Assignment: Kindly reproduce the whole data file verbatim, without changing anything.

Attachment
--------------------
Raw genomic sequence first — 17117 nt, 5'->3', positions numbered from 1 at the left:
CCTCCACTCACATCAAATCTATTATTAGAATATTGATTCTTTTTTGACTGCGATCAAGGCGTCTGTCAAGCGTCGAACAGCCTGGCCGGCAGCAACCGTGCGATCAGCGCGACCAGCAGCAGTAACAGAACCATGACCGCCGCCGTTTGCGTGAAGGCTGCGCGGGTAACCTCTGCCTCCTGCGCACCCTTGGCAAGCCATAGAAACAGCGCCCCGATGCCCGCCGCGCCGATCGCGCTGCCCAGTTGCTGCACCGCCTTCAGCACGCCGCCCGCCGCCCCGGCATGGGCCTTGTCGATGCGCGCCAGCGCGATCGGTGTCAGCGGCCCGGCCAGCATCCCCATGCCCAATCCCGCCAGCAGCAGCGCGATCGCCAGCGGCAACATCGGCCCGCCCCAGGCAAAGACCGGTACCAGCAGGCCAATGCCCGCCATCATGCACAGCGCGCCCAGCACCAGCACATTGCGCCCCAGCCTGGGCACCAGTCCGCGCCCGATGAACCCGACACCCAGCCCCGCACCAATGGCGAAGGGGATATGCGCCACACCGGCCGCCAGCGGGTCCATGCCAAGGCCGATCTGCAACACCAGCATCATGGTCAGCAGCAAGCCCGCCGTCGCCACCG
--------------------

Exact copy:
Raw genomic sequence first — 17117 nt, 5'->3', positions numbered from 1 at the left:
CCTCCACTCACATCAAATCTATTATTAGAATATTGATTCTTTTTTGACTGCGATCAAGGCGTCTGTCAAGCGTCGAACAGCCTGGCCGGCAGCAACCGTGCGATCAGCGCGACCAGCAGCAGTAACAGAACCATGACCGCCGCCGTTTGCGTGAAGGCTGCGCGGGTAACCTCTGCCTCCTGCGCACCCTTGGCAAGCCATAGAAACAGCGCCCCGATGCCCGCCGCGCCGATCGCGCTGCCCAGTTGCTGCACCGCCTTCAGCACGCCGCCCGCCGCCCCGGCATGGGCCTTGTCGATGCGCGCCAGCGCGATCGGTGTCAGCGGCCCGGCCAGCATCCCCATGCCCAATCCCGCCAGCAGCAGCGCGATCGCCAGCGGCAACATCGGCCCGCCCCAGGCAAAGACCGGTACCAGCAGGCCAATGCCCGCCATCATGCACAGCGCGCCCAGCACCAGCACATTGCGCCCCAGCCTGGGCACCAGTCCGCGCCCGATGAACCCGACACCCAGCCCCGCACCAATGGCGAAGGGGATATGCGCCACACCGGCCGCCAGCGGGTCCATGCCAAGGCCGATCTGCAACACCAGCATCATGGTCAGCAGCAAGCCCGCCGTCGCCACCG